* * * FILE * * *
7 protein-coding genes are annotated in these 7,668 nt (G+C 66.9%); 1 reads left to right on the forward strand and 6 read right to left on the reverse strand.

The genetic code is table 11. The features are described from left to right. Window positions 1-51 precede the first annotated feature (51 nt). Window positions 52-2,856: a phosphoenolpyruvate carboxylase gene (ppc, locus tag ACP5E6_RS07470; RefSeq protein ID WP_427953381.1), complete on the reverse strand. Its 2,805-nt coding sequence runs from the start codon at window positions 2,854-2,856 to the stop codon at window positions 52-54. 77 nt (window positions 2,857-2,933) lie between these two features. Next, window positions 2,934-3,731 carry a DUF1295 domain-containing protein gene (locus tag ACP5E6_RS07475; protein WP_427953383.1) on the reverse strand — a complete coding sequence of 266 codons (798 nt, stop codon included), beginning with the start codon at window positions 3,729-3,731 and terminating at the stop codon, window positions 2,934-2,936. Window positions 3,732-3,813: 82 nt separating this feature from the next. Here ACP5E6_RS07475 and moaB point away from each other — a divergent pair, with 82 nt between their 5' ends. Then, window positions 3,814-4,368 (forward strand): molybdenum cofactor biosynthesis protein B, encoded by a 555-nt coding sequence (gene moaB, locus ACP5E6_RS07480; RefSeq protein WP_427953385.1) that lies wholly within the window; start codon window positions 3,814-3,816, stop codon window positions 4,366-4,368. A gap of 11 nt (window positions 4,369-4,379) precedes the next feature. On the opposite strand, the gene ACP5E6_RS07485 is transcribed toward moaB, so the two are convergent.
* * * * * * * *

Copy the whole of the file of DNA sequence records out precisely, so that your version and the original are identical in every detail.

7 protein-coding genes are annotated in these 7,668 nt (G+C 66.9%); 1 reads left to right on the forward strand and 6 read right to left on the reverse strand.

The genetic code is table 11. The features are described from left to right. Window positions 1-51 precede the first annotated feature (51 nt). Window positions 52-2,856: a phosphoenolpyruvate carboxylase gene (ppc, locus tag ACP5E6_RS07470; RefSeq protein ID WP_427953381.1), complete on the reverse strand. Its 2,805-nt coding sequence runs from the start codon at window positions 2,854-2,856 to the stop codon at window positions 52-54. 77 nt (window positions 2,857-2,933) lie between these two features. Next, window positions 2,934-3,731 carry a DUF1295 domain-containing protein gene (locus tag ACP5E6_RS07475; protein WP_427953383.1) on the reverse strand — a complete coding sequence of 266 codons (798 nt, stop codon included), beginning with the start codon at window positions 3,729-3,731 and terminating at the stop codon, window positions 2,934-2,936. Window positions 3,732-3,813: 82 nt separating this feature from the next. Here ACP5E6_RS07475 and moaB point away from each other — a divergent pair, with 82 nt between their 5' ends. Then, window positions 3,814-4,368 (forward strand): molybdenum cofactor biosynthesis protein B, encoded by a 555-nt coding sequence (gene moaB, locus ACP5E6_RS07480; RefSeq protein WP_427953385.1) that lies wholly within the window; start codon window positions 3,814-3,816, stop codon window positions 4,366-4,368. A gap of 11 nt (window positions 4,369-4,379) precedes the next feature. On the opposite strand, the gene ACP5E6_RS07485 is transcribed toward moaB, so the two are convergent.